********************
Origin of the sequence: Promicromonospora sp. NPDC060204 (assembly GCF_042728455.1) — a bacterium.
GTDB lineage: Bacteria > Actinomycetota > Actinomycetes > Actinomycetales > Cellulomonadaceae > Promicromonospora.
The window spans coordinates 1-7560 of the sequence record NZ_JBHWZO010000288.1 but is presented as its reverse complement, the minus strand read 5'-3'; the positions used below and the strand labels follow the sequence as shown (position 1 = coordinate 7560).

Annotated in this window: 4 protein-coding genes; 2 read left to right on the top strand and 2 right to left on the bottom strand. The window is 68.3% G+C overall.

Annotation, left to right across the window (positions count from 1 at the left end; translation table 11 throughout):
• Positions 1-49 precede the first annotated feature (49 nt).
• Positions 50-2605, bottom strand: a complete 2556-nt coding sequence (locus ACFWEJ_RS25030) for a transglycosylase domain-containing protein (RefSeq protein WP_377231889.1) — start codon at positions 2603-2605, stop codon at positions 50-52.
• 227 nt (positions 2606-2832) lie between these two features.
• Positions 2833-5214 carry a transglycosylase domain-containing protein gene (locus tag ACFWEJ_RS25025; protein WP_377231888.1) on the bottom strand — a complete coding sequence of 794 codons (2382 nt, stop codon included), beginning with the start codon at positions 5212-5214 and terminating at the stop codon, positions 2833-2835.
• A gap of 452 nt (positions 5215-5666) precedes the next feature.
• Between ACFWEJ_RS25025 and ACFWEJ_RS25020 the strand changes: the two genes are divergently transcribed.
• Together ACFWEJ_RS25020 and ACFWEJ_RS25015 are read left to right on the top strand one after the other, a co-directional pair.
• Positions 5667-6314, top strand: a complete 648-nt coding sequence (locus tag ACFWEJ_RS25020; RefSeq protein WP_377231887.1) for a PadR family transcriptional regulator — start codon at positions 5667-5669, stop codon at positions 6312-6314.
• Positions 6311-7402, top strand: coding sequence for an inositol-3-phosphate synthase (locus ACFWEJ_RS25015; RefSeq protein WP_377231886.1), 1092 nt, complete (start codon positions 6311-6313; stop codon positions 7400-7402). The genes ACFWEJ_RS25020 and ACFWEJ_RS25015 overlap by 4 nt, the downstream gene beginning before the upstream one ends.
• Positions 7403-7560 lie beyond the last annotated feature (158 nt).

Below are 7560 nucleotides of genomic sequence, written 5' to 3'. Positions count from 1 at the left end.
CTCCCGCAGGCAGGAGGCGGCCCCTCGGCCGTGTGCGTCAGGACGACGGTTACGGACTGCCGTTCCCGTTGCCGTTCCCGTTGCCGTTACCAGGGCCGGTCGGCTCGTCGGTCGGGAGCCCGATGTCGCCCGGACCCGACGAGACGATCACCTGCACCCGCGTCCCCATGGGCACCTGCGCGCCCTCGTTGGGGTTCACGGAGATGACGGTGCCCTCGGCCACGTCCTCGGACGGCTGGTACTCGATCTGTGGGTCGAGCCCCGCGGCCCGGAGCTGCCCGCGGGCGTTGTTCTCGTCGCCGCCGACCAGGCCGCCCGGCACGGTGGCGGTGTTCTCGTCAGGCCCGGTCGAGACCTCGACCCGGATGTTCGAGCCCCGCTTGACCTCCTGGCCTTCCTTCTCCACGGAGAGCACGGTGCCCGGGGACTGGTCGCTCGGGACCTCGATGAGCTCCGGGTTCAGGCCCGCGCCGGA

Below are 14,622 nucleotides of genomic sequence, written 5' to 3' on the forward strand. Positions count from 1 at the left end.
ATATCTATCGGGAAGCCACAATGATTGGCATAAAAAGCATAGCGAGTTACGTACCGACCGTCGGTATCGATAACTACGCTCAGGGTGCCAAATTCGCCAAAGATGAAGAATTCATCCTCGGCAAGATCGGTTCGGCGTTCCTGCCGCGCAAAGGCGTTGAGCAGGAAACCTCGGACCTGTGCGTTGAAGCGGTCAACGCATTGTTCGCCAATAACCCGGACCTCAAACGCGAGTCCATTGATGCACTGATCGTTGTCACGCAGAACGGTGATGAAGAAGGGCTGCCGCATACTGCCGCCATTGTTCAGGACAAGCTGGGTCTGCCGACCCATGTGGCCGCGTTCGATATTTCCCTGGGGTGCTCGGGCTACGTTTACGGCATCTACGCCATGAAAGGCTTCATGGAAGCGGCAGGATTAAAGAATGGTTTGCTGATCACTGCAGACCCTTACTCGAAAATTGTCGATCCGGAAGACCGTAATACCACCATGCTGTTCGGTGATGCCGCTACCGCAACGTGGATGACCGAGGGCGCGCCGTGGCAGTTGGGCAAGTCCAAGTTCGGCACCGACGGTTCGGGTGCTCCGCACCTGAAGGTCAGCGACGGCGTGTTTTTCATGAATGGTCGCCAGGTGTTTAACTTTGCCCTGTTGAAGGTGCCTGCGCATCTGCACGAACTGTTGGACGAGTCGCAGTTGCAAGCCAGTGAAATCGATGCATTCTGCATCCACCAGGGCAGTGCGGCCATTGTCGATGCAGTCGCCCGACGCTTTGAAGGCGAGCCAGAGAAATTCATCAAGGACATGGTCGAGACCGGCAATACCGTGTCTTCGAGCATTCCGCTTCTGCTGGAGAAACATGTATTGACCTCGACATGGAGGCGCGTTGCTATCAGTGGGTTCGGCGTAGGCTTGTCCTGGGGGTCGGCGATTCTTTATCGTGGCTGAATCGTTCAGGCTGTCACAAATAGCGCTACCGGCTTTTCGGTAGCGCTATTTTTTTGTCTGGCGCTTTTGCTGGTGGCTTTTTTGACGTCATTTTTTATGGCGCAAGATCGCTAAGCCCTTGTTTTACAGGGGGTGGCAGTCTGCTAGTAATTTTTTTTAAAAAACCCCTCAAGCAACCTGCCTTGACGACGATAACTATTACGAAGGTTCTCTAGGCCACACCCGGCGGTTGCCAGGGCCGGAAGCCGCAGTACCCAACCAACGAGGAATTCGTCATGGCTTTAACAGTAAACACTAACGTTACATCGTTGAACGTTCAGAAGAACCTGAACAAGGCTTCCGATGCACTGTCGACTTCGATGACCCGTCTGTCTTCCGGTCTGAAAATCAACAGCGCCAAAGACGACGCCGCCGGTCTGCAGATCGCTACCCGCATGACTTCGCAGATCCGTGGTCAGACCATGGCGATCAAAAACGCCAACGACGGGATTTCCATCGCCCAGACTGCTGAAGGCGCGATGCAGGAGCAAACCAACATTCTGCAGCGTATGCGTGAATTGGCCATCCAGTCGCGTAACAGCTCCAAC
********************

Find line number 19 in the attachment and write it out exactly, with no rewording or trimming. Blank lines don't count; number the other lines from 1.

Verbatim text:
ATATCTATCGGGAAGCCACAATGATTGGCATAAAAAGCATAGCGAGTTACGTACCGACCGTCGGTATCGATAACTACGCTCAGGGTGCCAAATTCGCCAAAGATGAAGAATTCATCCTCGGCAAGATCGGTTCGGCGTTCCTGCCGCGCAAAGGCGTTGAGCAGGAAACCTCGGACCTGTGCGTTGAAGCGGTCAACGCATTGTTCGCCAATAACCCGGACCTCAAACGCGAGTCCATTGATGCACTGATCGTTGTCACGCAGAACGGTGATGAAGAAGGGCTGCCGCATACTGCCGCCATTGTTCAGGACAAGCTGGGTCTGCCGACCCATGTGGCCGCGTTCGATATTTCCCTGGGGTGCTCGGGCTACGTTTACGGCATCTACGCCATGAAAGGCTTCATGGAAGCGGCAGGATTAAAGAATGGTTTGCTGATCACTGCAGACCCTTACTCGAAAATTGTCGATCCGGAAGACCGTAATACCACCATGCTGTTCGGTGATGCCGCTACCGCAACGTGGATGACCGAGGGCGCGCCGTGGCAGTTGGGCAAGTCCAAGTTCGGCACCGACGGTTCGGGTGCTCCGCACCTGAAGGTCAGCGACGGCGTGTTTTTCATGAATGGTCGCCAGGTGTTTAACTTTGCCCTGTTGAAGGTGCCTGCGCATCTGCACGAACTGTTGGACGAGTCGCAGTTGCAAGCCAGTGAAATCGATGCATTCTGCATCCACCAGGGCAGTGCGGCCATTGTCGATGCAGTCGCCCGACGCTTTGAAGGCGAGCCAGAGAAATTCATCAAGGACATGGTCGAGACCGGCAATACCGTGTCTTCGAGCATTCCGCTTCTGCTGGAGAAACATGTATTGACCTCGACATGGAGGCGCGTTGCTATCAGTGGGTTCGGCGTAGGCTTGTCCTGGGGGTCGGCGATTCTTTATCGTGGCTGAATCGTTCAGGCTGTCACAAATAGCGCTACCGGCTTTTCGGTAGCGCTATTTTTTTGTCTGGCGCTTTTGCTGGTGGCTTTTTTGACGTCATTTTTTATGGCGCAAGATCGCTAAGCCCTTGTTTTACAGGGGGTGGCAGTCTGCTAGTAATTTTTTTTAAAAAACCCCTCAAGCAACCTGCCTTGACGACGATAACTATTACGAAGGTTCTCTAGGCCACACCCGGCGGTTGCCAGGGCCGGAAGCCGCAGTACCCAACCAACGAGGAATTCGTCATGGCTTTAACAGTAAACACTAACGTTACATCGTTGAACGTTCAGAAGAACCTGAACAAGGCTTCCGATGCACTGTCGACTTCGATGACCCGTCTGTCTTCCGGTCTGAAAATCAACAGCGCCAAAGACGACGCCGCCGGTCTGCAGATCGCTACCCGCATGACTTCGCAGATCCGTGGTCAGACCATGGCGATCAAAAACGCCAACGACGGGATTTCCATCGCCCAGACTGCTGAAGGCGCGATGCAGGAGCAAACCAACATTCTGCAGCGTATGCGTGAATTGGCCATCCAGTCGCGTAACAGCTCCAAC